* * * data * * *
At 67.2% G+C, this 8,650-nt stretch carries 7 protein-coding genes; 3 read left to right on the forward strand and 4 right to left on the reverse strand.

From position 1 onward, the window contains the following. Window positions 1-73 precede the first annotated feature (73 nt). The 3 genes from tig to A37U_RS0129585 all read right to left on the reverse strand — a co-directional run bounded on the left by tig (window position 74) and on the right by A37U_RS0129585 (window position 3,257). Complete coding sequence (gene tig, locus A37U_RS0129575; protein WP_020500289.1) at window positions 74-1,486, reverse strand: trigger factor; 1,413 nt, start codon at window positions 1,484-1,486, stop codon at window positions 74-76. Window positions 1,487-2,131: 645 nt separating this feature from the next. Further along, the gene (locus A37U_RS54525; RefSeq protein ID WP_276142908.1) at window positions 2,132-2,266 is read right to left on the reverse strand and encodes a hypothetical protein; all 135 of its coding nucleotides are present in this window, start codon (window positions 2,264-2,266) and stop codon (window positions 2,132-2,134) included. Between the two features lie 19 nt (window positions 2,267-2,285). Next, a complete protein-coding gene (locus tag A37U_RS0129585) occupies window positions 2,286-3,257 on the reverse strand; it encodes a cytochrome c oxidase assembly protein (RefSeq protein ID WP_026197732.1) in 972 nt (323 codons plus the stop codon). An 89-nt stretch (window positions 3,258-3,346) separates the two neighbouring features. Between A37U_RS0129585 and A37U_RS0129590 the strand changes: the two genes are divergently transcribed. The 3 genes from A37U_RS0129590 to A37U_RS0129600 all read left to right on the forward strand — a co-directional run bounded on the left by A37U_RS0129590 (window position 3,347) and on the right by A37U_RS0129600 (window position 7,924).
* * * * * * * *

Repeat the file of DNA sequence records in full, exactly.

At 67.2% G+C, this 8,650-nt stretch carries 7 protein-coding genes; 3 read left to right on the forward strand and 4 right to left on the reverse strand.

From position 1 onward, the window contains the following. Window positions 1-73 precede the first annotated feature (73 nt). The 3 genes from tig to A37U_RS0129585 all read right to left on the reverse strand — a co-directional run bounded on the left by tig (window position 74) and on the right by A37U_RS0129585 (window position 3,257). Complete coding sequence (gene tig, locus A37U_RS0129575; protein WP_020500289.1) at window positions 74-1,486, reverse strand: trigger factor; 1,413 nt, start codon at window positions 1,484-1,486, stop codon at window positions 74-76. Window positions 1,487-2,131: 645 nt separating this feature from the next. Further along, the gene (locus A37U_RS54525; RefSeq protein ID WP_276142908.1) at window positions 2,132-2,266 is read right to left on the reverse strand and encodes a hypothetical protein; all 135 of its coding nucleotides are present in this window, start codon (window positions 2,264-2,266) and stop codon (window positions 2,132-2,134) included. Between the two features lie 19 nt (window positions 2,267-2,285). Next, a complete protein-coding gene (locus tag A37U_RS0129585) occupies window positions 2,286-3,257 on the reverse strand; it encodes a cytochrome c oxidase assembly protein (RefSeq protein ID WP_026197732.1) in 972 nt (323 codons plus the stop codon). An 89-nt stretch (window positions 3,258-3,346) separates the two neighbouring features. Between A37U_RS0129585 and A37U_RS0129590 the strand changes: the two genes are divergently transcribed. The 3 genes from A37U_RS0129590 to A37U_RS0129600 all read left to right on the forward strand — a co-directional run bounded on the left by A37U_RS0129590 (window position 3,347) and on the right by A37U_RS0129600 (window position 7,924).